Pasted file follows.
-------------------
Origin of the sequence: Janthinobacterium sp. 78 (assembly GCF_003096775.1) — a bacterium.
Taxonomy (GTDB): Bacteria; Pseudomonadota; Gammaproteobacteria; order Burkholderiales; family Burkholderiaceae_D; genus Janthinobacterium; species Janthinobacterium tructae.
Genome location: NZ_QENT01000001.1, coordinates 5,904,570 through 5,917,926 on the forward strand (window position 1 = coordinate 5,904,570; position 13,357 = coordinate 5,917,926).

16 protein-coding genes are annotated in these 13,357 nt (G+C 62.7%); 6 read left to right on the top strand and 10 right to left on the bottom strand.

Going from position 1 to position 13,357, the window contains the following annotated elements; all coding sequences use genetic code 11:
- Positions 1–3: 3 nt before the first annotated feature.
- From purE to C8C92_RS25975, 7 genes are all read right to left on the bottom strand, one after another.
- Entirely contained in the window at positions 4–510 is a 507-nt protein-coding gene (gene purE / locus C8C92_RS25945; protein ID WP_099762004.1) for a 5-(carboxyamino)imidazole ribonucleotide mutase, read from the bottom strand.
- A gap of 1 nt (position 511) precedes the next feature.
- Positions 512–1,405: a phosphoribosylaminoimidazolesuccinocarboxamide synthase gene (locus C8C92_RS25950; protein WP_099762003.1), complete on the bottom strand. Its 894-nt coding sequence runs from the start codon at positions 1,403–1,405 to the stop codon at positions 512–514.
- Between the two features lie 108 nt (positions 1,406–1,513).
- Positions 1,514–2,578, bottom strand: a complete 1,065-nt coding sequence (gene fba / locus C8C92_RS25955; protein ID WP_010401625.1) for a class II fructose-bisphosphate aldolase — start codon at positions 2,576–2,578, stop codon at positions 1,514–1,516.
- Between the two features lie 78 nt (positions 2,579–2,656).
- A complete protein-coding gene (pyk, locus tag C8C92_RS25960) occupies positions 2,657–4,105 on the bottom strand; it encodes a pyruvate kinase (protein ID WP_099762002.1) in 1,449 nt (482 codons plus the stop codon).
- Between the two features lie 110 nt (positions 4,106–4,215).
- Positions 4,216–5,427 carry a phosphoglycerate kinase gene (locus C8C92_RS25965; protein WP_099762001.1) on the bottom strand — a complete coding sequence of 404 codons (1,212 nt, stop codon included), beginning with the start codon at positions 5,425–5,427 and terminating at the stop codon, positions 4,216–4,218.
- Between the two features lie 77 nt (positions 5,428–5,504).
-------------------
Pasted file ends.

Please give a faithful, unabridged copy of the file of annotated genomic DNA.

Origin of the sequence: Janthinobacterium sp. 78 (assembly GCF_003096775.1) — a bacterium.
Taxonomy (GTDB): Bacteria; Pseudomonadota; Gammaproteobacteria; order Burkholderiales; family Burkholderiaceae_D; genus Janthinobacterium; species Janthinobacterium tructae.
Genome location: NZ_QENT01000001.1, coordinates 5,904,570 through 5,917,926 on the forward strand (window position 1 = coordinate 5,904,570; position 13,357 = coordinate 5,917,926).

16 protein-coding genes are annotated in these 13,357 nt (G+C 62.7%); 6 read left to right on the top strand and 10 right to left on the bottom strand.

Going from position 1 to position 13,357, the window contains the following annotated elements; all coding sequences use genetic code 11:
- Positions 1–3: 3 nt before the first annotated feature.
- From purE to C8C92_RS25975, 7 genes are all read right to left on the bottom strand, one after another.
- Entirely contained in the window at positions 4–510 is a 507-nt protein-coding gene (gene purE / locus C8C92_RS25945; protein ID WP_099762004.1) for a 5-(carboxyamino)imidazole ribonucleotide mutase, read from the bottom strand.
- A gap of 1 nt (position 511) precedes the next feature.
- Positions 512–1,405: a phosphoribosylaminoimidazolesuccinocarboxamide synthase gene (locus C8C92_RS25950; protein WP_099762003.1), complete on the bottom strand. Its 894-nt coding sequence runs from the start codon at positions 1,403–1,405 to the stop codon at positions 512–514.
- Between the two features lie 108 nt (positions 1,406–1,513).
- Positions 1,514–2,578, bottom strand: a complete 1,065-nt coding sequence (gene fba / locus C8C92_RS25955; protein ID WP_010401625.1) for a class II fructose-bisphosphate aldolase — start codon at positions 2,576–2,578, stop codon at positions 1,514–1,516.
- Between the two features lie 78 nt (positions 2,579–2,656).
- A complete protein-coding gene (pyk, locus tag C8C92_RS25960) occupies positions 2,657–4,105 on the bottom strand; it encodes a pyruvate kinase (protein ID WP_099762002.1) in 1,449 nt (482 codons plus the stop codon).
- Between the two features lie 110 nt (positions 4,106–4,215).
- Positions 4,216–5,427 carry a phosphoglycerate kinase gene (locus C8C92_RS25965; protein WP_099762001.1) on the bottom strand — a complete coding sequence of 404 codons (1,212 nt, stop codon included), beginning with the start codon at positions 5,425–5,427 and terminating at the stop codon, positions 4,216–4,218.
- Between the two features lie 77 nt (positions 5,428–5,504).